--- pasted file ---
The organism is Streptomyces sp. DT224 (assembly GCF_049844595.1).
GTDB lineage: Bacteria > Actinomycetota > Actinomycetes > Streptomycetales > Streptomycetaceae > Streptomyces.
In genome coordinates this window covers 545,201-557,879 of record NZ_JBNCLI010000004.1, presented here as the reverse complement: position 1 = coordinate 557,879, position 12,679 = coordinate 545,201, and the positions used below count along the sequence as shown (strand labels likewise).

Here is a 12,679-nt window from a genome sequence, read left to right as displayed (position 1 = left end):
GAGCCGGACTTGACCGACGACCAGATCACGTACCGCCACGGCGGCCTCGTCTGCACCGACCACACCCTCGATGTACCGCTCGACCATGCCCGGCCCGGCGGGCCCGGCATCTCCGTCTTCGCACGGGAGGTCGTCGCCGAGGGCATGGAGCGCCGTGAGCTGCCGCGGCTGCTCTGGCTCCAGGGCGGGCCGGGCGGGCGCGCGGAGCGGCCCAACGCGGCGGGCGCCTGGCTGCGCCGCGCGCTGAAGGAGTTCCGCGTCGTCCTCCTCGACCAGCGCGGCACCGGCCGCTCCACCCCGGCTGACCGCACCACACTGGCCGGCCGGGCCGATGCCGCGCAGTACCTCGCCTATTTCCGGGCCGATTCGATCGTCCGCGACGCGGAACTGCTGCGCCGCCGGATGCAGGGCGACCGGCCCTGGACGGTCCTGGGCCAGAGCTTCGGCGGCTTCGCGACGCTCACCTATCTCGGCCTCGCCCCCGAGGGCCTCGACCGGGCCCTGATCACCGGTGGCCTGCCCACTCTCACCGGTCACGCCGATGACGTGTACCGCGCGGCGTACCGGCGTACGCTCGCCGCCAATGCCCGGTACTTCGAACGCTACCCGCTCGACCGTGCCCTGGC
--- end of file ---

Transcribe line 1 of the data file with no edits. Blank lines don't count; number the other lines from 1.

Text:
The organism is Streptomyces sp. DT224 (assembly GCF_049844595.1).